In Figure 1, we plot estimation errors averaged over instances generated from the model. In the left plot, we let range from to and set . For this choice of , Theorem 3.2 predicts that and we indeed observe a nearlinear scaling in that plot. In the right plot, we fix and let the proportion of observed entries, range from to . For this choice of parameters, Theorem 3.2 predicts that (recall that here is fixed), and we clearly observe a sublinear relation between and . Note that this does not contradict the lower bound since the latter is stated up to constants.
Moreover, the MS algorithm can be easily modified to work for the without replacement model 1. Namely, given the partially observed pairwise comparisons, we assign each comparison to one of the samples uniformly at random, independent of all the other assignments. After splitting the whole sample into subsamples, we execute the MS algorithm as in the previous case. In Figure 1, we take and plot the estimation errors for sampling without replacement, which closely follow the errors for observations sampled with replacement. Therefore, although it seems difficult to prove analogous guarantees on the performance of the MS algorithm applied to the without replacement model, empirically the algorithm performs very similarly for the two sampling models.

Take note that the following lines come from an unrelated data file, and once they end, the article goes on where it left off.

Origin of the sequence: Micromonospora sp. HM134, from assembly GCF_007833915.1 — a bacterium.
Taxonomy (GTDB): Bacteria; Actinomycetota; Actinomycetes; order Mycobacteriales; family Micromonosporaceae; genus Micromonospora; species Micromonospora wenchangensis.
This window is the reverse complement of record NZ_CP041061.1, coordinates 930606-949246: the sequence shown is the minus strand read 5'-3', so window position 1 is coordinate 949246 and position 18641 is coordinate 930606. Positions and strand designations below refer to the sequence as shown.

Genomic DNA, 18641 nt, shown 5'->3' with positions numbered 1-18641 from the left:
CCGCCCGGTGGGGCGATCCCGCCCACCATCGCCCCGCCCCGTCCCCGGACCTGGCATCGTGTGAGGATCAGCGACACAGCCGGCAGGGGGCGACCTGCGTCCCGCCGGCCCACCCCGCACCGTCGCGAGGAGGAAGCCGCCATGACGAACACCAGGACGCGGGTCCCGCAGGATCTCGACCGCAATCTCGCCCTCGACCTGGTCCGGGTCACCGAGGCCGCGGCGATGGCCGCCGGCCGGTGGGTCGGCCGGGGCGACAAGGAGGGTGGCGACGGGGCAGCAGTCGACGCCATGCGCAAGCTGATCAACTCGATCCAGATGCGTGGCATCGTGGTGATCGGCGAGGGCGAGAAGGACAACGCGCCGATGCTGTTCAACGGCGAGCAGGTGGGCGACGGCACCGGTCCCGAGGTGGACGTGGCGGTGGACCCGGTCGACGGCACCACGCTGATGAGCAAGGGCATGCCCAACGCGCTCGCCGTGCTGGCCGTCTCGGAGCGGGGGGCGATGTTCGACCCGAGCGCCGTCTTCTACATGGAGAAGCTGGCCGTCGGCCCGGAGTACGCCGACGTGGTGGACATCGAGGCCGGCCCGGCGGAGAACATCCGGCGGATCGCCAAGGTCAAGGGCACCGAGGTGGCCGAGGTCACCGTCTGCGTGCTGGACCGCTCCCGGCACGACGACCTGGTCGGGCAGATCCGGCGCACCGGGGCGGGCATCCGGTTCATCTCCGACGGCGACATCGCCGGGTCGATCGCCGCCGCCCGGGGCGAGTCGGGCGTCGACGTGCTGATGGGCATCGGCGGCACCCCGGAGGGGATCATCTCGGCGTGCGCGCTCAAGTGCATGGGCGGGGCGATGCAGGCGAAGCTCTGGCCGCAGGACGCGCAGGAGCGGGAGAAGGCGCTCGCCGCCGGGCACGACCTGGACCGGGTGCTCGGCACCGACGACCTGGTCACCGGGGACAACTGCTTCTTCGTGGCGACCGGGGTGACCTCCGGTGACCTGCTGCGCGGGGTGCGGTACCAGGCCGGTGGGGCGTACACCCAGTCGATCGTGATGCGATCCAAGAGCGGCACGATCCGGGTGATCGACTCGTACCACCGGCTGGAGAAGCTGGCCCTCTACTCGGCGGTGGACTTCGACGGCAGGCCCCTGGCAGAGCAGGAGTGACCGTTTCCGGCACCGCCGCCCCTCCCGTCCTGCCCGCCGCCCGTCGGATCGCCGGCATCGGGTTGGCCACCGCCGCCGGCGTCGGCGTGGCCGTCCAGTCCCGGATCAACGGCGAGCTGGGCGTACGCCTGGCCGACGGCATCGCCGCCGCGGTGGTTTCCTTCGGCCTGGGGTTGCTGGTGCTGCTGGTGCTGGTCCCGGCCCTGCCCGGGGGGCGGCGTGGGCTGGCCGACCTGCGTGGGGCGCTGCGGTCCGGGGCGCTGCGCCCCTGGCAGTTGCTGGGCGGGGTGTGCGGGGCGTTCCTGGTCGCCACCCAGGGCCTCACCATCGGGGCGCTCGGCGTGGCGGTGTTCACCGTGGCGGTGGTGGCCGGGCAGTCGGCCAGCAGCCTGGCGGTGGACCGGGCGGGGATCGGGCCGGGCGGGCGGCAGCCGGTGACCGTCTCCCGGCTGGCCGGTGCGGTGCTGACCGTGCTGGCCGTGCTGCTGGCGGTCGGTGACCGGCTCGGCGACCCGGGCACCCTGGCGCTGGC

To gain further intuition about the MS algorithm, we consider the set defined in the algorithm. At stage of the algorithm, the set consists of all indices for which we are not certain about the relative order of item and item . The proof of Theorem 3.2 essentially shows that the uncertainty set is shrinking as the algorithm proceeds. To verify this intuition, in Figure 2 we plot the uncertainty regions
at stages of the MS algorithm, for and . The items are ordered according to for visibility of the region. As exhibited in the plots, the uncertainty region is indeed shrinking as the algorithm proceeds.
5 The symmetric group and inversions
Before proving the main results for the noisy sorting model, we study the metric entropy of the symmetric group with respect to the Kendall tau distance. Counting permutations subject to constraints in terms of the Kendall tau distance is of theoretical importance and has interesting applications, e.g., in coding theory (see, e.g, Barg and Mazumdar, 2010; Mazumdar et al., 2013). We present the results in terms of metric entropy, which easily applies to the noisy sorting problem and may find further applications in statistical problems involving permutations.
For and , let and denote respectively the covering number and the packing number of with respect to the Kendall tau distance. The following main result of this section provides bounds on the metric entropy of balls in .